Meanwhile, the design team began to envision how the magazine would look and feel. Creative director Annika Lammers, a Parsons master’s student, managed the overall visual concept, applying her spatial design skills to construct the physical publication. As art director, I spent hours with her poring through other magazines and taking trips to Printed Matter, an artbook distributor in Chelsea, for inspiration. With the help of Seegers, we made mockups, printed them, printed them again, and then printed them yet again. We had big ideas of unique binding techniques, using the school’s risograph printer, experimenting with paper weights and textures. We worked with the editorial team to blend the thematic contents with visual expression. We created a graphic treatment to begin laying out the print product.
The publisher began seeking printing quotes, and the digital team drew up plans for a website and social media marketing. We set editorial calendars, print dates, and budgets, and we started planning our own launch party.
Then the world changed.
“We began this second edition of Back Matter in January. Then, none of us was imagining our current reality, structured by daily video chats and people actually debating if silk scarves are better or worse than bandanas in stopping a pandemic,” wrote Handlin in her Letter from the Editor. “We just wanted to make a sassy magazine that pokes holes in the immense, white, privileged landscape of publishing.”
In response to the COVID-19 pandemic, we decided to trudge on virtually. We launched the new issue on the magazine’s website and began to roll out the articles and illustrations we had crafted.
It wasn’t easy. “We have had to relearn ways of communicating, sharing information, and effectively coming together to cohesively formulate the vision and content of the publication,” says Lammers. “We are now sharing different time zones from Australia to Korea to the U.S.”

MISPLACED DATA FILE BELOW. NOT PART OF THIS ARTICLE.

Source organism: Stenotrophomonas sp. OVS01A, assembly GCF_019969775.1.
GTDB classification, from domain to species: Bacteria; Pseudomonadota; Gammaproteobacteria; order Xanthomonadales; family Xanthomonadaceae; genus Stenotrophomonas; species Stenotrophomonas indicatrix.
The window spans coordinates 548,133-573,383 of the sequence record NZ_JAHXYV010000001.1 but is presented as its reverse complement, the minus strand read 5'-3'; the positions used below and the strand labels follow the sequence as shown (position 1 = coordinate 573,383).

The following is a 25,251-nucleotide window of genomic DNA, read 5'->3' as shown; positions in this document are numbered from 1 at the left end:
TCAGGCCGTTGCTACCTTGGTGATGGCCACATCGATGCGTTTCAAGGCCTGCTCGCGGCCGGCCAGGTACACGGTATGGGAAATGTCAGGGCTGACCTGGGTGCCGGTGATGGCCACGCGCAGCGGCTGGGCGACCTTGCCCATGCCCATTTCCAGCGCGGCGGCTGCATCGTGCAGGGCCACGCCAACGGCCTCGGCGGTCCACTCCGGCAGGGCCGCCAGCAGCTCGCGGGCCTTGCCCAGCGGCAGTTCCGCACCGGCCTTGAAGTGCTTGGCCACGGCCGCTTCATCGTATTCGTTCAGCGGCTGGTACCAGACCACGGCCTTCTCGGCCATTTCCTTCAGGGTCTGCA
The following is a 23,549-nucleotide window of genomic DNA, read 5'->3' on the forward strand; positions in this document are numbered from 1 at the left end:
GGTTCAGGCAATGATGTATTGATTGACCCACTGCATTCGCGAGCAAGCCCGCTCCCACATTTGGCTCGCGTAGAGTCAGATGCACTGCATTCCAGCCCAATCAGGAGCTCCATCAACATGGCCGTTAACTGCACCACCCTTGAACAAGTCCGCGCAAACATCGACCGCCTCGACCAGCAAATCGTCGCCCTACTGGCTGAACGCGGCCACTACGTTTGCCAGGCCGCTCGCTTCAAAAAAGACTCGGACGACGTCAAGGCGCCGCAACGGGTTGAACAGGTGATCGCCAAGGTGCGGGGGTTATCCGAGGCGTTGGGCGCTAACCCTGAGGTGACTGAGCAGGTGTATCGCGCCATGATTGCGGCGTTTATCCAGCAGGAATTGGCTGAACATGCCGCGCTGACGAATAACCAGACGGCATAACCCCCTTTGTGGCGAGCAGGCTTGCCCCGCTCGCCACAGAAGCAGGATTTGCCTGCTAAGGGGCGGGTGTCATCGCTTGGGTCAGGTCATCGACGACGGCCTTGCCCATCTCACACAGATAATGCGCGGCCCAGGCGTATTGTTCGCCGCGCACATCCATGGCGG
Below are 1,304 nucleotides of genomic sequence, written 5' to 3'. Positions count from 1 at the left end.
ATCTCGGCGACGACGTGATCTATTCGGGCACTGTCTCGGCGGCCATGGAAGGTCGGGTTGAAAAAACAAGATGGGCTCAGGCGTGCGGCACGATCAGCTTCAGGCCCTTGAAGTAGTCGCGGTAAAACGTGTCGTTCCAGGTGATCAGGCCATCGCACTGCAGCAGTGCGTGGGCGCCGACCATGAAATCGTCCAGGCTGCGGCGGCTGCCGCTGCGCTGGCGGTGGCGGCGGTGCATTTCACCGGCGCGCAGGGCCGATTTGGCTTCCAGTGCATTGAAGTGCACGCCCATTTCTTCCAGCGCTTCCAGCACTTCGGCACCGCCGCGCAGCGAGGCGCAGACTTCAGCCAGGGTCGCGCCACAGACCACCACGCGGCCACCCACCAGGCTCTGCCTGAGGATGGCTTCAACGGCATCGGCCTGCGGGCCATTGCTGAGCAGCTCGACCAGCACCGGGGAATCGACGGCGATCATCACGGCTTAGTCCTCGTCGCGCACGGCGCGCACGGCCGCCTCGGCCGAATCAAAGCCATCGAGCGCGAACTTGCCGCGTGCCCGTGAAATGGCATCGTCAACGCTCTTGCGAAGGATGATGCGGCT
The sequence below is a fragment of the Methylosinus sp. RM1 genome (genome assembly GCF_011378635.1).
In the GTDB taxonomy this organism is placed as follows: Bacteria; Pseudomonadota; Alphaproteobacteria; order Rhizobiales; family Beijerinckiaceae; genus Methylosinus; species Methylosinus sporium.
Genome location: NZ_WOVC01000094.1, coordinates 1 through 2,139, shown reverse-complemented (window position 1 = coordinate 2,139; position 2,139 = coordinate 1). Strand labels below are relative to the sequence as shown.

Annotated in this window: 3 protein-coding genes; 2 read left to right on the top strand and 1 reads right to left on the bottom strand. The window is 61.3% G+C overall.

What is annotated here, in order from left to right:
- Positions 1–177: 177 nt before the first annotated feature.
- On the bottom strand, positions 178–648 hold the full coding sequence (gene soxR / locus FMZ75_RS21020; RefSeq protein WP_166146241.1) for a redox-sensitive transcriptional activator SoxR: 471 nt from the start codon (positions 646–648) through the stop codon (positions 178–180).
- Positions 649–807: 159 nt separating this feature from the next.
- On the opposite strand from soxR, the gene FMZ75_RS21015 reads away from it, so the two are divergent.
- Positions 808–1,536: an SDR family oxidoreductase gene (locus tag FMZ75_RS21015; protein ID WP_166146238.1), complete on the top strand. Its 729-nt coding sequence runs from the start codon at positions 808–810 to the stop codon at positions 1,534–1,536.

“I cannot help but think that the initial design decisions made at the very start of the publication are reflective of our current surrounding environment,” Lammers says. “Back Matter’s hand-drawn illustrations, risograph-printed pages and sewn-bound finish strip back the complexities and reveal insight into the way we had to critically adapt and think about the publication.”
The Back Matter team is continuing to build out the website, publishing new pieces weekly. Cailin Potami wrote a piece on underrepresentation in publishing. Jessie Mohkami explored the gender gap in book club culture. Adji Ngathe Kebe explained how comp titles paved the way for the racist bestselling disaster American Dirt.
Soon we’ll share a special section that responds to the landscape of media in a crisis. We are working to finish our final print design, with hopes of printing it in the fall, if those who are not graduating will be able to return to campus by then.
The ending of this semester is bittersweet. Instead of celebrating our work together at a bar in the city, we are sitting alone in our respective homes at our computers. Through blood, sweat, and InDesign tears, we will have the final design for a print magazine, but its future, like many things, is TBD. Still, we were able to provide a digital home to the works of some incredible New School writers and illustrators — graduate work and research that was produced in the face of global chaos.
Publishing, at large, has been forced to adapt. This issue of Back Matter will always be a relic of this time.